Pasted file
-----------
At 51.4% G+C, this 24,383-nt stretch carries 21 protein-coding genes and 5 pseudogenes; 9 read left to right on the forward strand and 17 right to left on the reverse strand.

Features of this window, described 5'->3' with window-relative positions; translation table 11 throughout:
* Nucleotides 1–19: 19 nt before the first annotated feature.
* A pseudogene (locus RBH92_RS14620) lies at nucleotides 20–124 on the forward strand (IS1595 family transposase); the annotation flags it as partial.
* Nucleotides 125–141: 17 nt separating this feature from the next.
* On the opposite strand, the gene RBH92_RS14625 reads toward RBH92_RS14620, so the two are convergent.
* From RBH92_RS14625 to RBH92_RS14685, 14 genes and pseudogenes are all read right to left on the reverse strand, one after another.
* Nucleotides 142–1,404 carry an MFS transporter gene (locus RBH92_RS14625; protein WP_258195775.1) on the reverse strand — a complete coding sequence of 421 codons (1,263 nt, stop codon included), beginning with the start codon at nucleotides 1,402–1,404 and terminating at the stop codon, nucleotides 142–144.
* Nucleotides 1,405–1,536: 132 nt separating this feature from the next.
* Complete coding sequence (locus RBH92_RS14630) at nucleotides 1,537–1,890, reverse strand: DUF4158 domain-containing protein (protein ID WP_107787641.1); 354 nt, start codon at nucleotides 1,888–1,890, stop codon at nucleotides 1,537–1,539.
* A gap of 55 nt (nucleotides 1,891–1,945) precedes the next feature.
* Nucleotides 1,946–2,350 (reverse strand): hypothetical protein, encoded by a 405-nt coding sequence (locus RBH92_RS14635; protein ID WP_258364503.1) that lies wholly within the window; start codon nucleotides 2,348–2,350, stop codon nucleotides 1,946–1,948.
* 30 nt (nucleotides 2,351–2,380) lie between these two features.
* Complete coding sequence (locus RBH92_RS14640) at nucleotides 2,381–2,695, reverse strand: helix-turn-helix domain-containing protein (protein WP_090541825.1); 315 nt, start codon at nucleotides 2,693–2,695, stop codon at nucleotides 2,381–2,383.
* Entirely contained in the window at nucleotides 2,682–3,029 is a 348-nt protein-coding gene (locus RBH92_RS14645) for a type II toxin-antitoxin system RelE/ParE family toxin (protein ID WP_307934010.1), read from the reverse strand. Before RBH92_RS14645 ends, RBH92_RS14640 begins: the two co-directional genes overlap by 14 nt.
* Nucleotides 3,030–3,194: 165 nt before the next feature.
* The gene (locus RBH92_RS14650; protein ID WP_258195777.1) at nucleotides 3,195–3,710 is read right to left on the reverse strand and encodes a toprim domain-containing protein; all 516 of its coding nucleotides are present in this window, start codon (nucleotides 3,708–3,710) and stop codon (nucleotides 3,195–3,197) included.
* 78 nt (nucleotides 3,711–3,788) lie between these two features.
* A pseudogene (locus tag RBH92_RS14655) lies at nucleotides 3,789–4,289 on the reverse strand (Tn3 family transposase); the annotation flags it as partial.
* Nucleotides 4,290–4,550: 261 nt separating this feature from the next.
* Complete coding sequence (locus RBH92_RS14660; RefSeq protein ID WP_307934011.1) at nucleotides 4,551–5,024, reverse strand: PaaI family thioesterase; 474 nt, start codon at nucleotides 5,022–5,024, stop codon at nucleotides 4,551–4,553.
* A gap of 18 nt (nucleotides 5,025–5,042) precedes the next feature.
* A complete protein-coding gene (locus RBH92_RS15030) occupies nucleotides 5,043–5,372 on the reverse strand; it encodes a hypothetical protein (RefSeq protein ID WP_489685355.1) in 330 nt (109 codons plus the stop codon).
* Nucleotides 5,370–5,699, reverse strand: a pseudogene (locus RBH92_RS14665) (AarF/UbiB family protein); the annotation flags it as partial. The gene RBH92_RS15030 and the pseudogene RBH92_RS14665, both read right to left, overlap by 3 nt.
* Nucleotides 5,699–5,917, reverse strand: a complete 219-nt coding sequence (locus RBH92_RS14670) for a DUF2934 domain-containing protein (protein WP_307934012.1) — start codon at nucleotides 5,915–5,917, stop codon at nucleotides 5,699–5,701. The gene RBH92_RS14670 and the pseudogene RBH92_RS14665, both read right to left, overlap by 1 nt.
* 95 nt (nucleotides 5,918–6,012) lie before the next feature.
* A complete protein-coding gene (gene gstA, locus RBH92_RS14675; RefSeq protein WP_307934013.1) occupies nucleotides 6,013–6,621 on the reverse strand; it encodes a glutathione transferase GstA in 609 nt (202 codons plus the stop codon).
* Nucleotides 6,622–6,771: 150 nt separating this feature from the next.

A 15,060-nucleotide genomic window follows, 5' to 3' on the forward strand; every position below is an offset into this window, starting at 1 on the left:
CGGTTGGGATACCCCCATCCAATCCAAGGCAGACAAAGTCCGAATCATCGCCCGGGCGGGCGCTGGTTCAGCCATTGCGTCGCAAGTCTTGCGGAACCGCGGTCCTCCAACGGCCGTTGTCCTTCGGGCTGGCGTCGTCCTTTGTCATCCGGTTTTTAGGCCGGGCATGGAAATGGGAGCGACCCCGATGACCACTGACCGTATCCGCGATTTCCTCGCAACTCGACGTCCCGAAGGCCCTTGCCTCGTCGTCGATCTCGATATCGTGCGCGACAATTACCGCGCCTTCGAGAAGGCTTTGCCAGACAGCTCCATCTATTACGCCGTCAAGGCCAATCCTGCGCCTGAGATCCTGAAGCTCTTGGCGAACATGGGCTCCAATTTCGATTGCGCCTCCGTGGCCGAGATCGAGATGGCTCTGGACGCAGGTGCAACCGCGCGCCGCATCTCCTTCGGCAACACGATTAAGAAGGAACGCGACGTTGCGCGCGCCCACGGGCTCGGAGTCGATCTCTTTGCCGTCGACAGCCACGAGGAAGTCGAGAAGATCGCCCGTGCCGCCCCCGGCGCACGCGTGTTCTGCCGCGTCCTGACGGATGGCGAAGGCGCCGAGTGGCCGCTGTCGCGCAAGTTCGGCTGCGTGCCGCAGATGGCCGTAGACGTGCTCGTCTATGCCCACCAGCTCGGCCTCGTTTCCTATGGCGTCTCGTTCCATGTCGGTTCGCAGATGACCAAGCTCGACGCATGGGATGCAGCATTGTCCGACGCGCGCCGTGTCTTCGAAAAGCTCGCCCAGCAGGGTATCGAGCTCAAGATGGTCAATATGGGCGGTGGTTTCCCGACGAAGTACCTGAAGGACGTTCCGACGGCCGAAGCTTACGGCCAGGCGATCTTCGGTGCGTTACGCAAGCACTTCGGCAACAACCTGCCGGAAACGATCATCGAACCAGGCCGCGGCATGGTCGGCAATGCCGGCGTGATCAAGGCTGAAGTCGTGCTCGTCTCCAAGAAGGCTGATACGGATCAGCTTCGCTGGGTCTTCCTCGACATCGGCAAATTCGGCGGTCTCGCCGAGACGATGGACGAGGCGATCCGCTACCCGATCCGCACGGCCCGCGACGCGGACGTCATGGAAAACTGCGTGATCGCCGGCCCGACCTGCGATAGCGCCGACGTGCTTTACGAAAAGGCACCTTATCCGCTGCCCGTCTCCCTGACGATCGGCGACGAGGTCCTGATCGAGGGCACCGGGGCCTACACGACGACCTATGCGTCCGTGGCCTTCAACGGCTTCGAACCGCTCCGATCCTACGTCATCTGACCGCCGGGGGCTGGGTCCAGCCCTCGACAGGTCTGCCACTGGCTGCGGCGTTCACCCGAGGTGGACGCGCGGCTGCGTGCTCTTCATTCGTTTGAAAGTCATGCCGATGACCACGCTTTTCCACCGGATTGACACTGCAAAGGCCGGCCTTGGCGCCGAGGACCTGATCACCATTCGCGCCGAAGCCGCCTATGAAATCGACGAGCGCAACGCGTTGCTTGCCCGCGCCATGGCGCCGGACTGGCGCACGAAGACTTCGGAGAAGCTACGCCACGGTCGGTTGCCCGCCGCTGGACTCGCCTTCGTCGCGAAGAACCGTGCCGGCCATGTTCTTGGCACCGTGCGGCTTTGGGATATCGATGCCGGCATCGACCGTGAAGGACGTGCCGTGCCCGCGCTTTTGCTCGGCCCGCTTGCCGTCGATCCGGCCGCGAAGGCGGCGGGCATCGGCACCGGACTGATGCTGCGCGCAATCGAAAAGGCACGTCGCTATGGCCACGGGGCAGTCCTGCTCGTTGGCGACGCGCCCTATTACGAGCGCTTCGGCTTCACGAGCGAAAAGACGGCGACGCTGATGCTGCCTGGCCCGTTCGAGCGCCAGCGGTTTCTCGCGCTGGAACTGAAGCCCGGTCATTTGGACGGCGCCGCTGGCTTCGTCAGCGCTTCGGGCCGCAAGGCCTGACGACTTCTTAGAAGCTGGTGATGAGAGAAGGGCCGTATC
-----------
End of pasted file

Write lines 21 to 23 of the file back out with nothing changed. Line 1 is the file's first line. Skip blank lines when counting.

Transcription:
* Complete coding sequence (locus RBH92_RS14660; RefSeq protein ID WP_307934011.1) at nucleotides 4,551–5,024, reverse strand: PaaI family thioesterase; 474 nt, start codon at nucleotides 5,022–5,024, stop codon at nucleotides 4,551–4,553.
* A gap of 18 nt (nucleotides 5,025–5,042) precedes the next feature.
* A complete protein-coding gene (locus RBH92_RS15030) occupies nucleotides 5,043–5,372 on the reverse strand; it encodes a hypothetical protein (RefSeq protein ID WP_489685355.1) in 330 nt (109 codons plus the stop codon).